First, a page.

The Mega-Mushroom Skin Relief range is a plant-based range and advertises itself as such, so I thought a quick summary of the science on 1)the oils in skincare in general, and 2) the oils in the product range, may help to set the stage.
The Origins Mega-Mushroom Skin Relief range has a grand total of eight products to suit all preferences.
First things first: Are Oils in Skincare Clogging to My Skin? What Do They Do In Skincare, Anyway?
I thought this section was necessary as sometimes people think that applying oils to your skin can clog your skin. This is not totally unfounded. As I wrote in a previous skincare review, generally, oils with oleic acid (coconut and argan oil are two examples of oils that are high in oleic acid) tend to be more clogging than oils that are lower in oleic acid. This in turn means that how clogging your plant-oil-containing skincare is, depends very much on the type of oils included. Fortunately, most of the common oils found in skincare, such as jojoba oil, sweet almond oil, and grape seed oil, aren't that high in oleic acid, so it's not likely that they will clog your skin. (Of course, if you experience otherwise, stop immediately.)
Chemical structure of the three most common fatty acids in commonly-used skincare oils(Image source)
So, now that not all plant oils are a cause for alarm, what are these oils doing in skincare, anyway? Most oils have an emollient effect, as they smooth the surface of the skin. They also form some sort of barrier function, preventing water loss from the skin (known as TEWL, or transepidermal water loss). A high rate of TEWL is often associated with dry skin (obviously, because the more water your skin loses, the drier it becomes), so lots of skincare products are dedicated to reducing TEWL. Additionally, there is some evidence that acne-prone skin is usually deficient in linoleic acid, so one theory is that if your plant oils are rich in linoleic acid, then it could help to alleviate acne by replenishing the deficient linoleic acid. In theory, you could probably pick an oil (or a mix of oils) that have fairly high linoleic acid content and lower oleic acid content, and those oils shouldn't make acne worse. Some oils that have this property include Hemp Seed Oil, Evening Primrose Oil, Wheat Germ Oil, Pomegranate Seed Oil, and Borage Seed Oil.
Some oils also have other benefits, primarily an anti-oxidant effect. For example, jojoba seed oil can have anti-oxidant effects, and grape seed oil is often touted as an anti-oxidant, which is why these oils are so popular. For people who really love their facial oils, some may like to use only one in the belief that it is best for their skin type, but others like to mix a couple of oils to try to get a bunch of benefits from the oils combined (e.g. high linoleic acid, with some anti-oxidant properties, while feeling relatively lightweight, etc.).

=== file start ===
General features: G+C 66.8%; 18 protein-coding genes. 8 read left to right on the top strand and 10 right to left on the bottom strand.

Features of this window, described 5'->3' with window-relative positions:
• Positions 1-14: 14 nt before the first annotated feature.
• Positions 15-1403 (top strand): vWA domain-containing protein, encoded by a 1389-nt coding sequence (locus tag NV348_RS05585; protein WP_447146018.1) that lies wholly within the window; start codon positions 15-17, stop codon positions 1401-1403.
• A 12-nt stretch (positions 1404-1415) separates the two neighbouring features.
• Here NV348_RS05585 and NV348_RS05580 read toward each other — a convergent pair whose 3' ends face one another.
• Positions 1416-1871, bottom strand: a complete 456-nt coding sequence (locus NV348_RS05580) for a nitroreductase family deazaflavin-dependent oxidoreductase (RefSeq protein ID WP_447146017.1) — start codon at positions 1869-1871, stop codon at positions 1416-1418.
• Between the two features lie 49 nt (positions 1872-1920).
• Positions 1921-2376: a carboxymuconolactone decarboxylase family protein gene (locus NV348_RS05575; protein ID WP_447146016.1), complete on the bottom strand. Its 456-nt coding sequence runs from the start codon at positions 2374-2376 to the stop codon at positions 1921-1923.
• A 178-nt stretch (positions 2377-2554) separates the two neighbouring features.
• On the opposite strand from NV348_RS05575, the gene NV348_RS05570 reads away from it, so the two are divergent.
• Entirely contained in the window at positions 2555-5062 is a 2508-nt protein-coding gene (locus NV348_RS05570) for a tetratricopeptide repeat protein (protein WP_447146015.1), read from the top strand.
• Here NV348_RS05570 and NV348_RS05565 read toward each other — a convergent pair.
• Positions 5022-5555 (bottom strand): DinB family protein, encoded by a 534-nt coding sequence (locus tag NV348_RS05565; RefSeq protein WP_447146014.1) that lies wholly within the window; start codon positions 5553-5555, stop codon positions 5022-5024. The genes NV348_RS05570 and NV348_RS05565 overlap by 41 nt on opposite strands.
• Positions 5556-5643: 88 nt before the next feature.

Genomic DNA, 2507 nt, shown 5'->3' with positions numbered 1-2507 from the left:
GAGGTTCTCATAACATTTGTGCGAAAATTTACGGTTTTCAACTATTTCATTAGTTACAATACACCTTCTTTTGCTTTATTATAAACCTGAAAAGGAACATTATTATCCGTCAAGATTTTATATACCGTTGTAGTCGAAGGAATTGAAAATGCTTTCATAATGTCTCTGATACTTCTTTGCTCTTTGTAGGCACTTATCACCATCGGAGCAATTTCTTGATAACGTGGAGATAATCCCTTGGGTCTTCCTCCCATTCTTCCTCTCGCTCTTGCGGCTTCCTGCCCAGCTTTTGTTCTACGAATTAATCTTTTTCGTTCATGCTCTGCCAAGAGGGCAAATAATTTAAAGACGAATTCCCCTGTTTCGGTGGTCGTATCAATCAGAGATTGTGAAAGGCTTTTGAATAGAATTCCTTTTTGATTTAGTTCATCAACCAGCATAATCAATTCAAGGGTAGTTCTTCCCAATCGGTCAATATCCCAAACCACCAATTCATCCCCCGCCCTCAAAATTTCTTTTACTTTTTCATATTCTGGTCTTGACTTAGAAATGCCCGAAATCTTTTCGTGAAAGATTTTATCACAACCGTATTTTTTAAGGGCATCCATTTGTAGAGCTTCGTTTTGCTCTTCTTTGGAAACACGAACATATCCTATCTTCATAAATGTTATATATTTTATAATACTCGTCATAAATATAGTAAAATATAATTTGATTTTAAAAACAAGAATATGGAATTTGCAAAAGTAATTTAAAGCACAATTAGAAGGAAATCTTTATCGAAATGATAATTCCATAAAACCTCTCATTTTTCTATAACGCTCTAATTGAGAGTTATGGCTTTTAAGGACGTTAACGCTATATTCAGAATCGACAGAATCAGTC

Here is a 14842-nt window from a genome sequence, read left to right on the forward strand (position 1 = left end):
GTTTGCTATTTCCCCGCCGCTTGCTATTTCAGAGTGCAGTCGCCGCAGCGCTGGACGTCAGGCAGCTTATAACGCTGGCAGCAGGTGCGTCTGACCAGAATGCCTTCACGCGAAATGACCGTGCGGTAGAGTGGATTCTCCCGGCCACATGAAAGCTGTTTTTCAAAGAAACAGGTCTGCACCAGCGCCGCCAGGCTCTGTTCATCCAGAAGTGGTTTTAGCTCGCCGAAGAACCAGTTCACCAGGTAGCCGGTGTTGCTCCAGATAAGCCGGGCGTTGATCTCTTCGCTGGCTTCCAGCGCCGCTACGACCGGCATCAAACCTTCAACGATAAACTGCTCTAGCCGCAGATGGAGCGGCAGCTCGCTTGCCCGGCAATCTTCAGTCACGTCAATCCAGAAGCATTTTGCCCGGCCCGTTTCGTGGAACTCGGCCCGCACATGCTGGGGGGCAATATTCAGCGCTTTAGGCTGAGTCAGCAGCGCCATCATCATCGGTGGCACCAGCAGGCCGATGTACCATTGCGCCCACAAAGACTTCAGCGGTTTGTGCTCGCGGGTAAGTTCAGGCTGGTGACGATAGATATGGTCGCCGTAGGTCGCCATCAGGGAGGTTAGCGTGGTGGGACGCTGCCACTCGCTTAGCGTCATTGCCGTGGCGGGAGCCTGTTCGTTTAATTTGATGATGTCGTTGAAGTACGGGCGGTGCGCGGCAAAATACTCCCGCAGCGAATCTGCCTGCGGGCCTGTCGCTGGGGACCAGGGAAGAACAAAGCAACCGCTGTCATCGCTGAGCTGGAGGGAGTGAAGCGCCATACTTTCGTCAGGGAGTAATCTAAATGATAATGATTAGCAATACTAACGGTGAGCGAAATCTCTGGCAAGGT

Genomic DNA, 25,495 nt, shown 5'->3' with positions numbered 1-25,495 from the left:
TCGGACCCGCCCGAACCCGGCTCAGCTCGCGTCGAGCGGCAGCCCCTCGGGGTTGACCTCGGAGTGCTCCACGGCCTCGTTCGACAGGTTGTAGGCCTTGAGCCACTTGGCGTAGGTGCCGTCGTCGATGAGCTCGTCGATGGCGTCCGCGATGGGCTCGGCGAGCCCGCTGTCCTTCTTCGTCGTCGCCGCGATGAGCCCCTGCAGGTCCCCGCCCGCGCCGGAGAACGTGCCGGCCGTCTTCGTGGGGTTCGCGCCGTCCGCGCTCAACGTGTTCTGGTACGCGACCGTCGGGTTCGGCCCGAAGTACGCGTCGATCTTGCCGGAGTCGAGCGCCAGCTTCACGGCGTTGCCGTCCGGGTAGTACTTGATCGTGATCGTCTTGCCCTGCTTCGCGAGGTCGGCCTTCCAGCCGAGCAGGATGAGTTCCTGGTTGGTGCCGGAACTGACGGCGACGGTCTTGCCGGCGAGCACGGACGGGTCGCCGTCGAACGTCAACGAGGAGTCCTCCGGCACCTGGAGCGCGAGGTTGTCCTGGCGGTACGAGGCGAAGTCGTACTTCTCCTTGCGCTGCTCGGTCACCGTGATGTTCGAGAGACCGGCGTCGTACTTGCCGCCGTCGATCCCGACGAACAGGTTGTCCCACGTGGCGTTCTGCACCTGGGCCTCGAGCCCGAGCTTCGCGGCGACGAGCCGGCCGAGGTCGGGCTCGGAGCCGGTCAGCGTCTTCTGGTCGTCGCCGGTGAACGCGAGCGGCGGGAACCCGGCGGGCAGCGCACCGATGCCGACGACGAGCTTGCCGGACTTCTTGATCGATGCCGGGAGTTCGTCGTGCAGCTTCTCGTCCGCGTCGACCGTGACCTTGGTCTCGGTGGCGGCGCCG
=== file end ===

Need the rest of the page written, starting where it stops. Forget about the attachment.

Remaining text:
So as you might guess from this summary, oils, even while lots of people love them, are quite a personal thing - it really depends on your skin's own fatty acid content, as well as what the user wants out of the product, and the skinfeel of the product (because some oils can feel quite heavy on the skin too).
The bottom line:
1) Not all oils clog your skin. It depends on the fatty acid content in the oil: the higher the amount of oleic acid in the oil, the more clogging it is, while oils rich in linoleic acid could actually benefit skin types prone to acne. It also depends on your skin's own reaction to the oils, of course.
2) The benefits that oils bring to skincare are the ability to leave an emollient layer on your skin, reducing TEWL (water loss from the skin) and thus reducing one of the main causes of skin dryness.
3) Additionally, some oils can have other ancillary benefits when used in skincare, such as anti-oxidant effects.
What About the Oils in the Origins Mega-Mushroom Skin Relief Skincare Range?
The most common oils in the Origins Mega-Mushroom Skin Relief skincare range are Olea Europaea (Olive) Fruit Oil and Carthamus Tinctorius (Safflower) Seed Oil, by far. These appear near the top in almost all the ingredients list for every product in the range, with the main exceptions being the Eye Serum, the Face Cream, and the Face Lotion. So I thought it might be good to take a little bit more of a look at whether there were any benefits conferred by both oils, since, after all, they are a fairly major component in the product range.